In September the Cyberspace Administration of China (CAC) announced a three-year plan to regulate predictive algorithms, and Chinese companies scrambled to comply with new regulations. News of the plan came on the heels of two other stringent policies – the Data Security Law (DSL) and Personal Information Protection Law (PIPL) – which were passed earlier this year and came into full effect in November.
China’s push for data security and algorithmic governance should be viewed as a new chapter in the country’s storied attempts to regulate the technology sector. In all likelihood, these moves will minimally affect state security bureaus’ data collection capabilities, but will create steep compliance costs for internet companies that could hamper the state’s long-term development goals.
The DSL is designed to curtail invasive data collection by Chinese tech companies. Specifically, it restricts the collection of data by Chinese companies within and outside of China that may “harm the national security or public interests of the PRC.” Given the ambiguous nature of the law, many Chinese companies have erred on the side of over-compliance, rather than risk facing exorbitant penalties – which range from $1,000 to over $150,000, and may result in the suspension or revocation of a business’ license.
The PIPL imposes even more day-to-day compliance costs on Chinese tech companies that work with personal data. Under the law, Chinese companies are now obligated to create cybersecurity teams, conduct training sessions, and classify data according to the potential for national security threat. The sweeping regulatory framework consists of 74 articles, and it applies to any company that handles individual Chinese citizens’ personal information.
Taken collectively, the DSL and PIPL should be viewed as a new chapter in Beijing’s push to regulate the Chinese technology sector. At first glance, the steep limits they place on data collection stand at odds with Beijing’s long-standing ambition to become the world leader in AI by 2030. But the laws’ long-term effects will hinge on two hotly debated questions about how China’s national tech champions interact with the state.
The first question is whether the new regulations will actually apply to China’s “national AI champions,” or whether the special relationship between big tech and the state might exempt them from the most onerous requirements.
On the one hand, the Communist Party under Xi Jinping seems adamant about curtailing the massive power China’s tech companies have accumulated over the past decade, and is using these data governance regulations to reassert control. For their part, investors do expect China’s internet titans to take a hit. Immediately after the DSL was passed, the Hang Seng Tech index measured a 2.5 percent decrease in China’s largest internet and e-commerce stocks, to include those of Tencent and Alibaba, amounting to a loss equivalent to tens of billions of U.S. dollars. In the same month, when China’s most popular ride sharing app Didi Chuxing filed for an IPO on the New York Stock Exchange, Chinese regulators yanked it from app stores, citing violations of DSL’s data security regulations. The company has since lost 30 percent of users and seen its share value decline by more than 40 percent.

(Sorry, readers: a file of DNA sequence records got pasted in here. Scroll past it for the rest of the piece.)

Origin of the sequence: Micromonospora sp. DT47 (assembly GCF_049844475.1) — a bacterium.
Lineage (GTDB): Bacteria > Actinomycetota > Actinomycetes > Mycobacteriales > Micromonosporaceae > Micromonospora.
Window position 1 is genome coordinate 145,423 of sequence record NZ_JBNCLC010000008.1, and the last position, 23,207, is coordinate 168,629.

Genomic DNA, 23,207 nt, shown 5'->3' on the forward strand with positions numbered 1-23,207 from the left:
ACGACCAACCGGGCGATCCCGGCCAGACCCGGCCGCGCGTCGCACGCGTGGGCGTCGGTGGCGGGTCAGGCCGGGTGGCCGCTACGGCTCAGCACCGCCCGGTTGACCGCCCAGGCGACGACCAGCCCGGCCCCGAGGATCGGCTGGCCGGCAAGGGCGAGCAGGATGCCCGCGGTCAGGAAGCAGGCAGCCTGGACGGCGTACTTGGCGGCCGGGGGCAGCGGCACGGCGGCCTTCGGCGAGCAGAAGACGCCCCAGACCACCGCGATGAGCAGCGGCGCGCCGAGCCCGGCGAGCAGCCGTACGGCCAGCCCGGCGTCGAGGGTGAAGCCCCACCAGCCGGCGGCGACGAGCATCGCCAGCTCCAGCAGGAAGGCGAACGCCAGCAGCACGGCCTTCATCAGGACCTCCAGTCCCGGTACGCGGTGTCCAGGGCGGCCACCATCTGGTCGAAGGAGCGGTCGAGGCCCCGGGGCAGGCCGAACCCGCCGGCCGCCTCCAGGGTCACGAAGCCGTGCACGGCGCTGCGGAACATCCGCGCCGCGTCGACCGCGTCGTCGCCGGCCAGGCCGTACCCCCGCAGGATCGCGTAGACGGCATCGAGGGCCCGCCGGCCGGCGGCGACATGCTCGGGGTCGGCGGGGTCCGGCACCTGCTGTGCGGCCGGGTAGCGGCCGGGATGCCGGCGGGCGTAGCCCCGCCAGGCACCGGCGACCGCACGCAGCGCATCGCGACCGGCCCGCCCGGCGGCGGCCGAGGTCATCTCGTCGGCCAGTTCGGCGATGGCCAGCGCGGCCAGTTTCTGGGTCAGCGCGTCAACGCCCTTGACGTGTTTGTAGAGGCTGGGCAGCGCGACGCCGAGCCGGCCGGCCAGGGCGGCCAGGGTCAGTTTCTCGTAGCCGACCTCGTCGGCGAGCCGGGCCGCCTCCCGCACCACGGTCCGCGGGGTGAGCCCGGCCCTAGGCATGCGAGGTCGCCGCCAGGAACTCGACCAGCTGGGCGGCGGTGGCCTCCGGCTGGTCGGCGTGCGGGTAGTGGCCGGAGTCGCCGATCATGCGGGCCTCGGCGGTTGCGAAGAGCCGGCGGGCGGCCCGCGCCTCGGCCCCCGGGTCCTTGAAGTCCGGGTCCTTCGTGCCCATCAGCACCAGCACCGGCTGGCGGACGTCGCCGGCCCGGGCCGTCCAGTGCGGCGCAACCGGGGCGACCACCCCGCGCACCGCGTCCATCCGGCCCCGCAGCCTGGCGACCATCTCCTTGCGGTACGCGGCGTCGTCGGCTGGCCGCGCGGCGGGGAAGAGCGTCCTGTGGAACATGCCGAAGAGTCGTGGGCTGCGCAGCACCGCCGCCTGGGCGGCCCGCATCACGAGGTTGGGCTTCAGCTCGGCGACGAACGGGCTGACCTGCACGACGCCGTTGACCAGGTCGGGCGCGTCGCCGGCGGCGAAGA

On the other hand, however, the Chinese government has historically relied on Chinese internet giants Baidu, Alibaba, and Tencent to aid in intelligence and police work, by collecting and processing troves of information these companies collect about Chinese netizens. Through Article 7 of China’s National Intelligence Law, Article 77 of the National Security Law, and Article 28 of the Cybersecurity Law, the government is able to deputize internet companies to assist with intelligence gathering. The codependent relationship between Baidu, Alibaba, Tencent, and Chinese security services could imply that China’s AI champions are too big to regulate.
Neither the DSL nor PIPL constrains data collection by China’s state security apparatus – only internet and data companies. But it’s not clear to what extent state security offices rely on data collected data in-house or outsourced to these firms. If public security bureaus have immediate and unfiltered access to the collection platforms operated by private companies, as has been claimed about Huawei 5G platforms and Lenovo computers, then the government would have little incentive to spare Chinese AI companies from stringent restrictions on data collection.
But, because of their special relationship with the state, it’s possible that China’s internet companies will benefit from data collected and provided by Chinese security services to continue their AI development. Under the auspices of China’s national security and cybersecurity laws, Chinese businesses are compelled to work with the state’s security apparatus. Companies that handle data related to “national security” are further required to allow the Ministry of State Security access to their companies’ servers. Even if Baidu, Alibaba, and Tencent face data collection limitations, they could theoretically continue to rely on data provided by Chinese security services to fine-tune their AI products.
Although it’s not clear how exactly China’s large internet companies may be affected by new regulations on data and algorithms, the composition of China’s private tech industry will be fundamentally altered. The DSL and PIPL will make it substantially harder for existing businesses to continue operating with the same degree of autonomy they had enjoyed in the past, and may create steep barriers for new players hoping to enter China’s tech market.